How ‘beards’ have helped LGBTQ+ people stay safe for generations – and we don’t mean facial hair

Rock Hudson smoking with wife Phyllis Gates and Johnathon Schaech and Ellen DeGeneres attending the First Annual Screen Actors Guild Awards

You may have heard the word “beard” used to describe someone’s partner in the past, but what does it mean?

Although the LGBTQ+ language and slang dictionary is always evolving and expanding, there are some words and terms that have a long-rooted history and “beard” is one of them. 

From golden retriever lesbian to gender non-conforming lesbian and gold star lesbian, the diversity of queer relationships are defined in a wide-ranging manner and “beard” is another component of this.

Rock Hudson in a romantic pose with wife Phyllis Gates
Rock Hudson’s beard was his wife Phyllis Gates. (Screen Archives/Getty)

What is a beard?

A beard is a person who – knowingly or unknowingly – dates or marries a gay person so that that individual can hide their sexuality. By appearing as though they are part of a heterosexual relationship, the idea was to negate any possibility of them being seen as queer.

In theory, one or both parties could be gay, but more usually the use of the word referred to a relationship between a lesbian and a gay man. In the case of a straight man dating or marrying a lesbian, the word merkin (in the US) and frock (in the UK) are sometimes used.

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Johnathon Schaech and comedian Ellen DeGeneres on a red carpet
Johnathon Schaech was Ellen DeGeneres’ beard, he said it was an “honour” (Ron Galella/Getty)

Where does the word beard come from?

The history of the slang word is synonymous with the terms lavender dating/marriage – or front dating.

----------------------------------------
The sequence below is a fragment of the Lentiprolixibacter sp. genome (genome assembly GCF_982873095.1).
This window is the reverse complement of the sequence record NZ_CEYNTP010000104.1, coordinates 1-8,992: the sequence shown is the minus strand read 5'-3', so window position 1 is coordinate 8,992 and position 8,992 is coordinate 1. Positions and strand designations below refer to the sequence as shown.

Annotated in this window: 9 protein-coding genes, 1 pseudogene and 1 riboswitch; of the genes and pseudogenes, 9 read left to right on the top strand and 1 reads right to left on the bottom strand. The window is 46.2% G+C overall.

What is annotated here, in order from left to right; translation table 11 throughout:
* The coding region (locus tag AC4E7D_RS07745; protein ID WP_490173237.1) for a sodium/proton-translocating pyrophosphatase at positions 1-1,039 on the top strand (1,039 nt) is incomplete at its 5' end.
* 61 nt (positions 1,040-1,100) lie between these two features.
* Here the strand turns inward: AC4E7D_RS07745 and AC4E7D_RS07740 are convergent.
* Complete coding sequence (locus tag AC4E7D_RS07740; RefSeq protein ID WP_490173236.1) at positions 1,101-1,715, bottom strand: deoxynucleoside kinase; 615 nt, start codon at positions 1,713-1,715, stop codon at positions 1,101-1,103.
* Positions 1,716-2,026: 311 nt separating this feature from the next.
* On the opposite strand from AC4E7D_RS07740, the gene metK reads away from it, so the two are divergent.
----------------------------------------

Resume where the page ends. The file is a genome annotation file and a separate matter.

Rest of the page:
According to The New Partridge Dictionary of Slang and Unconventional English, a beard is “a person who escorts another to a social function in order to mask the identity of one or the other’s lover or sexual orientation.” It seems as if this definition dates back only as far as 1956.

Beard can be used in heterosexual and queer contexts. However, the term has become engrained in LGBTQ+ communities. Prior to that context, the word was sometimes used to conceal infidelity in a supposedly monogamous relationship.

The word entered the vernacular more widely in the 1960s, a time when the usage became more understood as homosexual relationships became more visible, despite it being a time of rampant homophobia.

Before the sixties and WWII, these relationships were known as lavender marriages.

Beard has since been adopted by those in the queer community, and today, although we still use the term, with LGBTQ+ relationships being more accepted in some (but not all) countries, there is less need to hide your sexuality.

Who are famous examples of beards?

The word appears in Robert Campbell’s 1986 book The Junkyard Dog: “It’s supposed to look like the girls are for the clients’ entertainment, not his… Who believes that? Not many. He also has a respectable friend he uses as a beard.”

However, the most common use was in Hollywood when stars of the silver screen weren’t out as LGBTQ+ –because doing so would have destroyed their career.